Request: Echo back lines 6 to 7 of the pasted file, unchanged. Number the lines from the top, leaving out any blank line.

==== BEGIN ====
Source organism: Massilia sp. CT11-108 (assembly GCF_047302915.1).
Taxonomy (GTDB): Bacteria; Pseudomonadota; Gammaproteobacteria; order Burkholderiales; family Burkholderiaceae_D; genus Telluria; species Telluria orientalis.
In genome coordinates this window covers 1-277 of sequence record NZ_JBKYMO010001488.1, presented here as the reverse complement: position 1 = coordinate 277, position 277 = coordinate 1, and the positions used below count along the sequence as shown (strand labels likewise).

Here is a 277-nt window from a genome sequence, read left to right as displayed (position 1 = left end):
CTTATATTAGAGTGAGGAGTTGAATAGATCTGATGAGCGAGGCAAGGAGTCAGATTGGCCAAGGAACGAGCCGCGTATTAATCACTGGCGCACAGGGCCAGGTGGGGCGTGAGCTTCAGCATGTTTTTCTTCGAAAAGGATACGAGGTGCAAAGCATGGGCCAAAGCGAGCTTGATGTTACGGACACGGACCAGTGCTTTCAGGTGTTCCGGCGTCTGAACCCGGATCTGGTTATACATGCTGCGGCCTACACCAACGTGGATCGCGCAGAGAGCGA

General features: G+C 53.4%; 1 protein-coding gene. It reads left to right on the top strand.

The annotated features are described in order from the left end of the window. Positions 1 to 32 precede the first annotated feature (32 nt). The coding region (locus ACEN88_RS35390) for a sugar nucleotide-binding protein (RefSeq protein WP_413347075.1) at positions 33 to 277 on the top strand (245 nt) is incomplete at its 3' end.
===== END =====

General features: G+C 53.4%; 1 protein-coding gene. It reads left to right on the top strand.

The annotated features are described in order from the left end of the window. Positions 1 to 32 precede the first annotated feature (32 nt). The coding region (locus ACEN88_RS35390) for a sugar nucleotide-binding protein (RefSeq protein WP_413347075.1) at positions 33 to 277 on the top strand (245 nt) is incomplete at its 3' end.